Civil Liberties, Habeus Corpus and the War on Terror

Topics: Supreme Court of the United States, Habeas corpus, Boumediene v. Bush Pages: 6 (2236 words) Published: July 22, 2013
The War on One’s Individual Liberty and Freedoms
Nadira R. Brown
POL 201
Professor Dovie Dawson
April 15, 2013

The War on One’s Individual Liberty and Freedoms
Have you ever felt like a piece of cheese on a mouse trap just waiting for that mouse to come by and eat you; maybe even a fly stuck in a spider’s web hoping that you can get away? Well I am sure if I had been one of those people in the mist of the chaos on September 11, 2001 that had changed the life of all Americans’ across the country. I would have felt no bigger than that piece of cheese or that fly caught in the web. We were victims of a horrific terrorist attack that shook the very core of our foundation as a country. Twelve years later we are still recovering from this horrendous act. We have been fighting the war on terror for ten years. This is one of the longest wars that the United States has ever fought. While the war rages on the boundaries between national security and civil liberties are blurred. “The big threat to America is the way we react to terrorism by throwing away what everybody values about our country—a commitment to human rights” (Kennedy, 2007). Individual liberties and freedoms are important since without them one can be held indefinitely. Habeas corpus does not infringe upon a person’s civil liberties. In addition, habeas corpus allows an individual to question why they are being detained and ensures that detainees have a right to a fair trial; it is considered to be one of the foundations of constitutional democracy.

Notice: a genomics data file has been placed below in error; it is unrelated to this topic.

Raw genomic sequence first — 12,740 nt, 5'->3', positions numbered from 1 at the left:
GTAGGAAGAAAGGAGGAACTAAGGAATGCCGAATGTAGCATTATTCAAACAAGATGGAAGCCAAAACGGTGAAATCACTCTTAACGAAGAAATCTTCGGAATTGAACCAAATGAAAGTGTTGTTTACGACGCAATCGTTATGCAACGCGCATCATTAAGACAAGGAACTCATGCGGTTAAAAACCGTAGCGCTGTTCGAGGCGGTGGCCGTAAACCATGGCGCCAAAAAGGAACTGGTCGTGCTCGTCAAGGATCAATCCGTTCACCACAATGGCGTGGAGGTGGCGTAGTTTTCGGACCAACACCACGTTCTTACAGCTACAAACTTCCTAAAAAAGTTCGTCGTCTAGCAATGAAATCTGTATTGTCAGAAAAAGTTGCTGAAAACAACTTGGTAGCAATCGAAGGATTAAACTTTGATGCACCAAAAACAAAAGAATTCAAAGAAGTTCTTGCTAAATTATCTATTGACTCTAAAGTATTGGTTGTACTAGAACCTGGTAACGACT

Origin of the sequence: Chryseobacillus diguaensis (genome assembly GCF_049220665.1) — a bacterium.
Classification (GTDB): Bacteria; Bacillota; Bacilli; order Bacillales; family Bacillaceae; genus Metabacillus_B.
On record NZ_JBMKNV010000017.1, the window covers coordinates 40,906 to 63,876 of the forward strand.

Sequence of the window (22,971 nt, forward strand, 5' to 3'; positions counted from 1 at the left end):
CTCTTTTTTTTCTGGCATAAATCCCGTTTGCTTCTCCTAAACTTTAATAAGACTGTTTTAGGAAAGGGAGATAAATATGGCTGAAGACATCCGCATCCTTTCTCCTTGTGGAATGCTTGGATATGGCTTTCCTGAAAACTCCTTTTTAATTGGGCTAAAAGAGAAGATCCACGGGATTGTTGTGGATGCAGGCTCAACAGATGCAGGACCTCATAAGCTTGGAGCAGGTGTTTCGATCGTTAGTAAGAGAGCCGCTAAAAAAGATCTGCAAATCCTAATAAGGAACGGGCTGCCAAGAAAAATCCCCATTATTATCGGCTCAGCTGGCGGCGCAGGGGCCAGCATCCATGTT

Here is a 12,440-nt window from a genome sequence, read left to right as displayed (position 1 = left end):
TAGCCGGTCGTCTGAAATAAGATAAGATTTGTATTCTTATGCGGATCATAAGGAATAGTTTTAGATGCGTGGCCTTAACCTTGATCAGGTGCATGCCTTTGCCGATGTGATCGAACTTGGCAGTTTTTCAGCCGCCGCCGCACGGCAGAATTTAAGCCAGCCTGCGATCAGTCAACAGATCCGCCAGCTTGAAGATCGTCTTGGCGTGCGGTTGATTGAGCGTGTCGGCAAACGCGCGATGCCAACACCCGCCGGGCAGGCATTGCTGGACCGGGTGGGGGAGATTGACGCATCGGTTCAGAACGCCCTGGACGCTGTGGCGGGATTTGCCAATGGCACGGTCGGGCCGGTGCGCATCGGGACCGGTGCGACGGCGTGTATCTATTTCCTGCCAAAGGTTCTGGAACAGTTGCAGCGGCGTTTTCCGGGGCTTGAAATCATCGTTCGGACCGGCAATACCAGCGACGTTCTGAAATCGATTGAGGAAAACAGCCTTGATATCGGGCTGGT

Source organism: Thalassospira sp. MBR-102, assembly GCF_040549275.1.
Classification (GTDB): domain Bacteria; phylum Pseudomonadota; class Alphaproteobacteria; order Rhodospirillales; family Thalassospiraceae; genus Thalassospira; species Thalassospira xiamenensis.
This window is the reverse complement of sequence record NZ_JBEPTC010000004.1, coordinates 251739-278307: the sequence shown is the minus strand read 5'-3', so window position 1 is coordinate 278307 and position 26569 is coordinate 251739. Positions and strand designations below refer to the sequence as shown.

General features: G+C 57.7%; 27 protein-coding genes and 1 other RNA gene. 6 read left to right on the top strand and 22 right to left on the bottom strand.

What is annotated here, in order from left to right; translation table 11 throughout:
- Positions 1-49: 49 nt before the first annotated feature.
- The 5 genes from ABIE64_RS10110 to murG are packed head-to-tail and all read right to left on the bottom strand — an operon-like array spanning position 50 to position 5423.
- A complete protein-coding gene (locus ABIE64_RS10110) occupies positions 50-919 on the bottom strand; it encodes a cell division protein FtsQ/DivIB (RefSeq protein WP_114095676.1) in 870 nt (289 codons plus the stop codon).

First, individual liberties and freedoms are important since without them one can be held indefinitely. Habeas corpus also known as the “great writ of liberty” guarantees that a person who is being held unjustly can go free (Habeas corpus, 2011). This is one of the reasons that make America so great because anyone who is detained can know the reason why they are being held and in so are allowed due process under the law. The Constitution protects the right of Habeas corpus. The Constitution states “those taken into custody have the right to plead their innocence before a judge” (Savage, 2007). This insures that individuals are treated with fairness by standing in front of a judge and finding out what crimes they are accused of. The writ of habeas corpus can be filed by the victim or another party that speaks on behalf of the victim.

Second, habeas corpus does not infringe upon a person’s civil liberties. The English traditions of habeas corpus make sure that it does not. The English had incorporated the Habeas Corpus Act of 1679. This law was created due to the fact that many English people where being detained without legal authority, tension from the public made the English government adopt this act, which became one of the reasons that it was implemented by the framer’s and written into the U.S. Constitution. The English constitution as embodied in the common law had, striven to protect the fundamental rights of Englishmen and women, which included the right to personal liberty. The common law had supplied the writ of habeas corpus, that no freeman be imprisoned save by the judgment of a jury of his peers (Lobban & Halliday, 2011, para. 1). American traditions in regards to habeas corpus follow the same steps as the English to make sure that all persons’ civil liberties are not violated. When the framers included habeas corpus in the U.S. Constitution it set in stone that all people no matter who you are or where you are if it is in conjunction with the U.S. and its territories then you are entitled to the protection of habeas corpus. Third, habeas corpus allows an individual to question why they are being detained. In normal circumstances this is the case. However, in American history habeas corpus has been suspended due to war, rebellion, and civil unrest. “The privilege of the writ of habeas corpus shall not be suspended, it says, unless when in cases of rebellion or invasion the public safety may...


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